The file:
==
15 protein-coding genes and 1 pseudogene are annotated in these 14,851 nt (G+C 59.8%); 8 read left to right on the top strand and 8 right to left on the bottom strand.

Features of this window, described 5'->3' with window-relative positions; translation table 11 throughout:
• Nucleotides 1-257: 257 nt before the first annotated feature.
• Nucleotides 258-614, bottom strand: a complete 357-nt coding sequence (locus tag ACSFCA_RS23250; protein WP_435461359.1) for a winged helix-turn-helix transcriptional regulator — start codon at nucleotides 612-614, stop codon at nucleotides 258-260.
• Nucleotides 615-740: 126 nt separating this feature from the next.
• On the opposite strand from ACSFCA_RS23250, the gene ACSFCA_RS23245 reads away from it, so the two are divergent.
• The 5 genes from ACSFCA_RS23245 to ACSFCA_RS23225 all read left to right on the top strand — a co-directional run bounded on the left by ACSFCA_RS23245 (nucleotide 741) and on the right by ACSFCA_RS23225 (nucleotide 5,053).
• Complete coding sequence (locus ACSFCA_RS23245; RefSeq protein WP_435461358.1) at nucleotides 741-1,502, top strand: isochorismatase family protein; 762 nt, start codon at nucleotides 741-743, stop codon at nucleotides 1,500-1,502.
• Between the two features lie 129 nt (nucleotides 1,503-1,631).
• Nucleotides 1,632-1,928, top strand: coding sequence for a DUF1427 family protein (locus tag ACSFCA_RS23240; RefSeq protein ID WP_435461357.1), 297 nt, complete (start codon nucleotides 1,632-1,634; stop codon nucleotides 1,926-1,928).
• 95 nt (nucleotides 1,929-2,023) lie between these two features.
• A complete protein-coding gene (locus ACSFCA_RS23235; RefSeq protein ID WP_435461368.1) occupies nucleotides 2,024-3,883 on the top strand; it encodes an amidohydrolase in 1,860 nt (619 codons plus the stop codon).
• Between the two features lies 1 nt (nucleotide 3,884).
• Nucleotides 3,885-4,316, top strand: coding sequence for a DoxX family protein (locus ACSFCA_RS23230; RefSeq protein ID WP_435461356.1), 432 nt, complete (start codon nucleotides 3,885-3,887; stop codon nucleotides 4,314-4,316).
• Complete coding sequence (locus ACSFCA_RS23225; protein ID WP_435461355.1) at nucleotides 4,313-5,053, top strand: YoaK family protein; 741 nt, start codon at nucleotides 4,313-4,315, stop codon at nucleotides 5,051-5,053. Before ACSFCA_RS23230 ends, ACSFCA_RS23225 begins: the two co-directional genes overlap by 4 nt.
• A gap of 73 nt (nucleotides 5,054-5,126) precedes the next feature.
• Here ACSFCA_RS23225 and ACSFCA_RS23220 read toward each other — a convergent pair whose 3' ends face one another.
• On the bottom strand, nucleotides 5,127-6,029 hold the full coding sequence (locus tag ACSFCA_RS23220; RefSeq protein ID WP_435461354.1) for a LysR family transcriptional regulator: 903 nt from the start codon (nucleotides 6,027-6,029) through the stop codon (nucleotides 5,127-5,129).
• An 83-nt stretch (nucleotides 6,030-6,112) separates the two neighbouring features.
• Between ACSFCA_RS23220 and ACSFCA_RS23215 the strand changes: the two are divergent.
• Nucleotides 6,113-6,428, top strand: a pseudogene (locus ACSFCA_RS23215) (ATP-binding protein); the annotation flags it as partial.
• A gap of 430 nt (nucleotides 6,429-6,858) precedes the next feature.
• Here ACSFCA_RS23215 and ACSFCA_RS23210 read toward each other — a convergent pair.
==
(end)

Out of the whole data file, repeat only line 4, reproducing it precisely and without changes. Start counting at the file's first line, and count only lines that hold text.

• Nucleotides 258-614, bottom strand: a complete 357-nt coding sequence (locus tag ACSFCA_RS23250; protein WP_435461359.1) for a winged helix-turn-helix transcriptional regulator — start codon at nucleotides 612-614, stop codon at nucleotides 258-260.